The published unexamined Japanese patent application 4,117,341 discloses compounds of the formula: ##STR2## wherein R1 and R2 are lower alkyl and R3 and R4 are hydrogen, carbonyl, carboxy, lower (halo)alkyl, lower alkoxycarbonyl, lower alkoxycarbonylalkyl, lower hydroxyalkyl, phenylthio, phenyl optionally substituted with 1-3 substituents selected from OH, halogen, lower alkyl, and lower alkoxy, 4-R5 -piperazinyl-A- where R5 is lowerhydroxyalkyl, phenyl optionally substituted with 1-3 substituents selected from halogen, lower hydroxyalkyl, lower fluoroalkyl and lower alkoxy and A is carbonyl or loweralkylene or R3 and R4 together forms an alkylene chain. These thiazoles, some of which are similar to the oxazole compounds of this invention, are disclosed to have antiinflammatory, antirheumatic, and ischaemic re-perfusing disturbance ameliorating action.
The compounds useful in the methods and pharmaceutical compositions of this invention are represented by Formula I below ##STR3## wherein: R1 is hydrogen, C1 -C6 alkyl, phenyl or naphthyl;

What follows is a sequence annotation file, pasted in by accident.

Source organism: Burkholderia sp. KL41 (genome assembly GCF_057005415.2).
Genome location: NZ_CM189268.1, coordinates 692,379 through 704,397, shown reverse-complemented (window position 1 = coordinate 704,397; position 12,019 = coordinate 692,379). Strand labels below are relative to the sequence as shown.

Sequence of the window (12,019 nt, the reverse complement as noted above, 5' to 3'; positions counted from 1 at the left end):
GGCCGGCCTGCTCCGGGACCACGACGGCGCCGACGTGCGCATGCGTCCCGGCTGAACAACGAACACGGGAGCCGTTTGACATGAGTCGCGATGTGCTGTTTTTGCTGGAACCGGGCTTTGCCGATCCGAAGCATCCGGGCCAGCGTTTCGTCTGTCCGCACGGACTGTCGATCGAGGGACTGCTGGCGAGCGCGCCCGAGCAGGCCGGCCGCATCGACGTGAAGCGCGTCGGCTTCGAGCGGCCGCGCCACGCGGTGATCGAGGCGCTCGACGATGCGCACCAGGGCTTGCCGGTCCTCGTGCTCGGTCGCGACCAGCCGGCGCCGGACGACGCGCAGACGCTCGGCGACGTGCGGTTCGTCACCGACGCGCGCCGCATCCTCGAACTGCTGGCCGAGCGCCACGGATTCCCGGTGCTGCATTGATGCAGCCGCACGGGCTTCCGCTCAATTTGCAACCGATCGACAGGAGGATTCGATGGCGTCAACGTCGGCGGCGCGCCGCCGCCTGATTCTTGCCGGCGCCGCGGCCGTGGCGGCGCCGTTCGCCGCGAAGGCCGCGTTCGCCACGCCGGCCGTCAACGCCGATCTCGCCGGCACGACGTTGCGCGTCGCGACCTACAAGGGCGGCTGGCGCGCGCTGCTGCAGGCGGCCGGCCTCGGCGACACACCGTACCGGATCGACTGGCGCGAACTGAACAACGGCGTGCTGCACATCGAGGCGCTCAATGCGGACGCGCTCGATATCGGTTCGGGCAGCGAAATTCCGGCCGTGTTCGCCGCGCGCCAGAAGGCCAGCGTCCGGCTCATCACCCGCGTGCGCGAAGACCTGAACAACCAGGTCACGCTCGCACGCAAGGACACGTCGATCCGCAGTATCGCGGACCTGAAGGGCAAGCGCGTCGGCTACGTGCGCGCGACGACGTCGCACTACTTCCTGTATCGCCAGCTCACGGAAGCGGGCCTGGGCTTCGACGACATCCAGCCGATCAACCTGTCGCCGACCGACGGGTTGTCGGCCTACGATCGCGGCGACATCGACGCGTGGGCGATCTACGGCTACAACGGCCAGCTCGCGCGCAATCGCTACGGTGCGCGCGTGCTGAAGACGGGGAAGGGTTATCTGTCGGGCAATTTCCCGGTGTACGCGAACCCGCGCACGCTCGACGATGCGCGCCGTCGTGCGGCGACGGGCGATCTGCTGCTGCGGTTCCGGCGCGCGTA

R2 is OH, NH2, OR3, or NHCO2 R4 wherein
R3 and R4 are independently selected from C1 -C6 alkyl, phenyl or naphthyl; or a pharmaceutically acceptable salt thereof.
In the above definitions of variable terms, C1 -C6 alkyl includes straight and branched chain alkyl groups and naphthyl includes 1-naphthyl and 2-naphthyl.
The term "pharmaceutically acceptable salt" means a salt formed by treating a Formula I compound with a pharmaceutically acceptable base such as an alkali metal or alkaline earth hydroxide or, when R2 is --OH, ammonium hydroxide.
The oxazole compounds of this invention inhibit in vitro copper-induced peroxidation of LDL in procedures described hereinafter and thus would be useful in the treatment or prevention of atherosclerosis.
The compounds of the present invention can be prepared according to the following synthetic scheme. Still other synthetic methods may be apparent to those skilled in the art. ##STR4## In the above scheme the variable terms R1, R2, R3 and R4 are as defined previously. The starting materials represented by the formula A are either commercially available or can be obtained by known methods conventional in the art, for example, according to Tetrahedron 1973, 29, 4251-4258.